David Hackett Fischer, the University Professor and Earl Warren Professor of History at Brandeis University, will deliver the keynote address at the Institute for Honor Symposium "George Washington: Leadership With Honor" at Washington and Lee University on Friday, March 28, in Lee Chapel.
The Honor System
Washington and Lee is distinguished by a handful of ideals-honor, civility, and integrity among them-from which its singular culture unfolds. Honor pervades every aspect of life, deepening relationships and allowing uncommon intellectual freedoms. Civility and integrity create the conditions for mutual trust, resulting in an open community and a rich, frank exchange of ideas.
Robert E. Lee is often credited with creating the Honor System during his tenure in the 1860s as president of what was then Washington College, based on his edict that "we have but one rule-that every student must be a gentleman." In fact, the earliest evidence of an academic Honor System dates back to the 1840s. As president, Lee took deliberate steps to encourage students to take responsibility for their own conduct, based on his belief that "as a general principle you should not force young men to do their duty, but let them do it voluntarily and thereby develop their characters." His leadership fostered the tradition of student self-governance that remains a hallmark of the institution today. In 1905, the student body assumed direct control of the Honor System by forming the Executive Committee of the Student Body, manifesting Lee's vision of student accountability.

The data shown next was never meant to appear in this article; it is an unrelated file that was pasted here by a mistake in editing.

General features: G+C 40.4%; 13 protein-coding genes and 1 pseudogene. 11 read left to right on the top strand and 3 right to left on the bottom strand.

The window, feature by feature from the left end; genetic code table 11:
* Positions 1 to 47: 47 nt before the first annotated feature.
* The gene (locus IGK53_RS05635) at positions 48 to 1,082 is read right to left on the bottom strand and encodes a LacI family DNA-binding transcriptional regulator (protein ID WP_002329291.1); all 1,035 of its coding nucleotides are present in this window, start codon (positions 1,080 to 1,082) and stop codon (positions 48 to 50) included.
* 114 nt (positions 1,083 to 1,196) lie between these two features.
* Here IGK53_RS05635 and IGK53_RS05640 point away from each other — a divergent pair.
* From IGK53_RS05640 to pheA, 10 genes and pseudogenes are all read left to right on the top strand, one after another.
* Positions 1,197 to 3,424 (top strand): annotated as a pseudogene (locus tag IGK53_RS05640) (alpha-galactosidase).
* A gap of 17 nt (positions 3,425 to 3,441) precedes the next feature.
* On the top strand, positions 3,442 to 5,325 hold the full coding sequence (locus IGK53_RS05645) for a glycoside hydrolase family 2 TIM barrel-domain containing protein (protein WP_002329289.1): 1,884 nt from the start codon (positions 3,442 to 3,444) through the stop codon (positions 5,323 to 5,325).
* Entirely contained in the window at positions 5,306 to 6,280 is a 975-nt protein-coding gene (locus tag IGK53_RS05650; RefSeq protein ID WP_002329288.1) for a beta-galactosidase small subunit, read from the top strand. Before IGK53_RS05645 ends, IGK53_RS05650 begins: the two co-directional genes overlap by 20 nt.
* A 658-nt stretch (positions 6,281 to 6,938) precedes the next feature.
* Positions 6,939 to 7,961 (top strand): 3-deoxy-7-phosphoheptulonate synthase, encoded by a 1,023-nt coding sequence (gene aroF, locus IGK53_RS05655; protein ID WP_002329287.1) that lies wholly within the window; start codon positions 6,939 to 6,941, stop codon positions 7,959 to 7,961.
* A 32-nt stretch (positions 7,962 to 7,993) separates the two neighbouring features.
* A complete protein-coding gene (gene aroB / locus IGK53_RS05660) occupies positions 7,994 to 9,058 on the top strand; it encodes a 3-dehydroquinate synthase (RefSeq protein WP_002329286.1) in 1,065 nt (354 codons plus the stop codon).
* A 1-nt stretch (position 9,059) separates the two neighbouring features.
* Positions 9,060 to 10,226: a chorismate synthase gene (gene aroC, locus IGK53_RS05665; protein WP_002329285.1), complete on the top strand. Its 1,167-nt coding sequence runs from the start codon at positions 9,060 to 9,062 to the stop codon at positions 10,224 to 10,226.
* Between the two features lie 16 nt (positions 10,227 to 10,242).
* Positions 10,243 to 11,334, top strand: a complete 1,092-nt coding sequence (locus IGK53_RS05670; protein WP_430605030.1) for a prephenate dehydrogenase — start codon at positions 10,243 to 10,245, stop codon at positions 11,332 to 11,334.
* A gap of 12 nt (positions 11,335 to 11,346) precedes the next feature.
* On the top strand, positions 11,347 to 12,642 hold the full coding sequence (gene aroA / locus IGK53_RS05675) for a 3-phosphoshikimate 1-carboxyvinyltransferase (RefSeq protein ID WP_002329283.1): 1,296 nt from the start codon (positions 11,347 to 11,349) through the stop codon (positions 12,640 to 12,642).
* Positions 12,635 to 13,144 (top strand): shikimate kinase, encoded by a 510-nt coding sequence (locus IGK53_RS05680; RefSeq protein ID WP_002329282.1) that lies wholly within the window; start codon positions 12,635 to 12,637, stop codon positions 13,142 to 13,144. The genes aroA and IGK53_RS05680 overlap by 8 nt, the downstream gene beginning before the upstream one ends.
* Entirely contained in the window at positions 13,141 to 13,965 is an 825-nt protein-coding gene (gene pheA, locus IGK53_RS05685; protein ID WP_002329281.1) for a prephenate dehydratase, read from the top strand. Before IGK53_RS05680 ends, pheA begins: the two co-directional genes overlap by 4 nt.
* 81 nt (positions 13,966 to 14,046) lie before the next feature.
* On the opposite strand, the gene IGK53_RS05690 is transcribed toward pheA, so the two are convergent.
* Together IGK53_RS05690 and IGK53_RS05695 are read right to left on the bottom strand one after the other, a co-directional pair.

The Honor System today is an all-encompassing system of trust. Since a central implication is that students will not lie, cheat, or steal, members of the W&L community take one another's words and actions at face value, inside the classroom and out.
The system is entirely self-regulated by the student body, with no faculty or board of trustees oversight. Those found guilty of violating the community's trust are asked to leave the University. In the classroom, there is never doubt about the authenticity of student work. Professors confidently offer unproctored or self-scheduled exams, students don't worry about leaving their personal belongings unattended, and most campus buildings are accessible 24 hours a day. As a Washington Post headline put it in 2012: "Washington and Lee's honor system the real deal."
The Honor System has been a central feature of Washington and Lee University for well over a century. Thousands of students have lived under it while in residence, have been morally shaped by it, and as alumni and alumnae, continue to be guided by it in their professional lives. Current students are as committed to it as were those who lived and studied here before them, and they maintain with firm conviction this distinctive ideal of the University.
Honor in Action
Washington and Lee alumnus Neville Fogarty '10 finishes 69th in national crossword tournament — and would have finished higher had it not been for the Honor System.
Nick Anderson, higher education writer for the Washington Post, visited the Washington and Lee campus in December to observe the University's unproctored and self-scheduled exams and to write more generally about the University's Honor System. The result of his visit was a piece in the Post on Dec. 12, "Relying on trust lowers stress at Washington and […]
Steele Burrow, a Washington and Lee University senior from Dallas and president of the Executive Committee, wrote about the W&L Honor System in a letter to the New York Times.
Readers of The New York Times may already be aware of the story in Wednesday's Business section about Washington and Lee alumnus Charlie Freret (Class of 1970), his federal income taxes and the Honor System. If you haven't read the whole story, here's the link. The bottom line is this: Charlie discovered a flaw in […]